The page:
Senators from the right-wing Liberal party VVD no longer oppose a formal inquiry into the Netherlands’ support for the war in Iraq, the NRC reports.
The change in standpoint emerged during a meeting of the upper house of parliament’s foreign affairs committee on Tuesday afternoon. The gathering was called to discuss ministers’ answers to a left-wing senators’ question on Iraq.
In April, senators had asked ministers to explain the decision-making process which led up to Holland’s political support for the invasion in 2003.
The cabinet’s formal reply was largely a repeat of earlier statements. Prime minister Jan Pieter Balkenende has repeatedly said that Saddam Hussein had not conformed to UN resolutions and that is why Iraq was invaded. The Netherlands gave political but not military support to the US and British action.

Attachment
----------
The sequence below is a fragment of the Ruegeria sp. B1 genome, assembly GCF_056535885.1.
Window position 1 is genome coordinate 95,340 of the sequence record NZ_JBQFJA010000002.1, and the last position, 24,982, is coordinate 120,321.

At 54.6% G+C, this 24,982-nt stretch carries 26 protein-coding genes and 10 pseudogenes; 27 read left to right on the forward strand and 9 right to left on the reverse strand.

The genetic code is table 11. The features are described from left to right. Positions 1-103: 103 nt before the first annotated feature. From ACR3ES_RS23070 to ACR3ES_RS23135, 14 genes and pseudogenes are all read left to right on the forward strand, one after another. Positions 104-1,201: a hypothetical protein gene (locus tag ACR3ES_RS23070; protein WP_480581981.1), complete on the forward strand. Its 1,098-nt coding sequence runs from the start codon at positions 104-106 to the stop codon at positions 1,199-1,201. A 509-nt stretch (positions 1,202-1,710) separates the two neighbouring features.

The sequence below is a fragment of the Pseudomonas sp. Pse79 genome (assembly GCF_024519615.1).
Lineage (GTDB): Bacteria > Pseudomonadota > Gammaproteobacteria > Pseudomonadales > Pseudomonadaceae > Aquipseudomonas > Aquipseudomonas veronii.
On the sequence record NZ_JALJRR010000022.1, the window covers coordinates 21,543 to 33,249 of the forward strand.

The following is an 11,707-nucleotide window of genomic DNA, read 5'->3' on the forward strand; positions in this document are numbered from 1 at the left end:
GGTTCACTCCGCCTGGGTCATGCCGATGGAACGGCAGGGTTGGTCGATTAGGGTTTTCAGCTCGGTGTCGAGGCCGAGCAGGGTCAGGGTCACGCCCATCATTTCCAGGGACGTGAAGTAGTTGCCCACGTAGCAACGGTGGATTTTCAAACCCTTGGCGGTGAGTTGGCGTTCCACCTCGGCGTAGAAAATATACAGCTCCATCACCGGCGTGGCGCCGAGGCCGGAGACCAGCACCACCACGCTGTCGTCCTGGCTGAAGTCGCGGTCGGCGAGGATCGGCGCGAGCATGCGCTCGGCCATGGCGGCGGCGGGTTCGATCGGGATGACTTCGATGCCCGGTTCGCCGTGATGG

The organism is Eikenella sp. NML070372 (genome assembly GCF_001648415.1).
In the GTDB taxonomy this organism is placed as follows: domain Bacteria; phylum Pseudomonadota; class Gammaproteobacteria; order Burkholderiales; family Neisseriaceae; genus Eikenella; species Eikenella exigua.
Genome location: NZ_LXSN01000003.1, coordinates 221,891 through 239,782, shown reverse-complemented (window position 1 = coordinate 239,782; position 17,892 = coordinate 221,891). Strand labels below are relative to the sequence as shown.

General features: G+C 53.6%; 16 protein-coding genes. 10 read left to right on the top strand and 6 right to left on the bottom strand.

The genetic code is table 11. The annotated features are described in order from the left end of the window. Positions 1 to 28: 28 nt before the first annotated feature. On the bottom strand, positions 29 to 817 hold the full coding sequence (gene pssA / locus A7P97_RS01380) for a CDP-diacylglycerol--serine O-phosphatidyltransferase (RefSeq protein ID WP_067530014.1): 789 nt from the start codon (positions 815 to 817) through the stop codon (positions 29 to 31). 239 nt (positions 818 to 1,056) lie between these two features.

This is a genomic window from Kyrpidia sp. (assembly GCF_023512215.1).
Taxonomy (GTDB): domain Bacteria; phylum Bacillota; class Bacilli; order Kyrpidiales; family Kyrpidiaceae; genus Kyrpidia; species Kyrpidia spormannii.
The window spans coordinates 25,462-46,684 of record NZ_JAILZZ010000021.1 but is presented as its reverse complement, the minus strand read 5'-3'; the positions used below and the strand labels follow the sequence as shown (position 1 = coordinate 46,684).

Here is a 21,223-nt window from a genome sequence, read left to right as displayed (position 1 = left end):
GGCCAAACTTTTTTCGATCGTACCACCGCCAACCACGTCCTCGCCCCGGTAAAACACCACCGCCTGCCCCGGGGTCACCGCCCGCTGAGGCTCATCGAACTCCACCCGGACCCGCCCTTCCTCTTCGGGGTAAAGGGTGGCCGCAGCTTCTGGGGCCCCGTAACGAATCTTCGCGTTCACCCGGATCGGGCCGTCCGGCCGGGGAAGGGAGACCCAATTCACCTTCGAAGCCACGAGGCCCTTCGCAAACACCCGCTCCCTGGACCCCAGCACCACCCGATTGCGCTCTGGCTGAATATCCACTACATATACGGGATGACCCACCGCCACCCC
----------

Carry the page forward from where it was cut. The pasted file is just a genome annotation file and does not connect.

Senators were unhappy about the answers, which they said simply went over old ground. ‘The mist has not cleared,’ said Uri Rosenthal, who leads the VVD in the senate. ‘After months of waiting for answers’, the VVD would back ‘some form of parliamentary inquiry’ if the cabinet did not clarify issues, he said.
Until now, the VVD has opposed an inquiry.
In particular, senators have focused on the legality of the British and US-led invasion, advice from Dutch civil servants and security service reports on the possible presence of weapons of mass destruction in Iraq.
‘The cabinet gives different reasons for not allowing us to see civil service reports which led to the decision to give political support to the war in Iraq. That is very unsatisfactory,’ Rosenthal said.
The senate will now ask ministers a series of follow-up questions. If those answers are not satisfactory, there is majority support in the senate for an inquiry.
The Labour party, which has always supported a parliamentary inquiry, was forced to drop the issue during negotiations to form a new government.
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